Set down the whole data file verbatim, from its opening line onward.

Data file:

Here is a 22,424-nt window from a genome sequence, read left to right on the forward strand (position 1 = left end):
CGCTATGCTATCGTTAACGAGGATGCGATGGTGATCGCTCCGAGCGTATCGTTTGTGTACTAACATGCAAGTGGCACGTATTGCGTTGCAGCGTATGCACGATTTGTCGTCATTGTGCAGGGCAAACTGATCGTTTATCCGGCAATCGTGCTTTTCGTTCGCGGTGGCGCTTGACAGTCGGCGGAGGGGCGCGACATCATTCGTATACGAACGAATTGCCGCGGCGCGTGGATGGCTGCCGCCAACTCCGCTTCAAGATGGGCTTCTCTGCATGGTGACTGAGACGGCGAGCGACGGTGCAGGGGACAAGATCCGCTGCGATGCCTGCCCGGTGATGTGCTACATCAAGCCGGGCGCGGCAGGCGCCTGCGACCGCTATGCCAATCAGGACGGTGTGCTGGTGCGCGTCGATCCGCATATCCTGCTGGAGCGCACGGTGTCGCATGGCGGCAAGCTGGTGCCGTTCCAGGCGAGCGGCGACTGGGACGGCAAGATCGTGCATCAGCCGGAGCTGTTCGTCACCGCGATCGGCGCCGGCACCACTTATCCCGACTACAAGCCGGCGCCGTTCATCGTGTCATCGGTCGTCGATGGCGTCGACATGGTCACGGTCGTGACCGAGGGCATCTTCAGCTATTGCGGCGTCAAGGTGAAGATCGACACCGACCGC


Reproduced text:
Here is a 22,424-nt window from a genome sequence, read left to right on the forward strand (position 1 = left end):
CGCTATGCTATCGTTAACGAGGATGCGATGGTGATCGCTCCGAGCGTATCGTTTGTGTACTAACATGCAAGTGGCACGTATTGCGTTGCAGCGTATGCACGATTTGTCGTCATTGTGCAGGGCAAACTGATCGTTTATCCGGCAATCGTGCTTTTCGTTCGCGGTGGCGCTTGACAGTCGGCGGAGGGGCGCGACATCATTCGTATACGAACGAATTGCCGCGGCGCGTGGATGGCTGCCGCCAACTCCGCTTCAAGATGGGCTTCTCTGCATGGTGACTGAGACGGCGAGCGACGGTGCAGGGGACAAGATCCGCTGCGATGCCTGCCCGGTGATGTGCTACATCAAGCCGGGCGCGGCAGGCGCCTGCGACCGCTATGCCAATCAGGACGGTGTGCTGGTGCGCGTCGATCCGCATATCCTGCTGGAGCGCACGGTGTCGCATGGCGGCAAGCTGGTGCCGTTCCAGGCGAGCGGCGACTGGGACGGCAAGATCGTGCATCAGCCGGAGCTGTTCGTCACCGCGATCGGCGCCGGCACCACTTATCCCGACTACAAGCCGGCGCCGTTCATCGTGTCATCGGTCGTCGATGGCGTCGACATGGTCACGGTCGTGACCGAGGGCATCTTCAGCTATTGCGGCGTCAAGGTGAAGATCGACACCGACCGC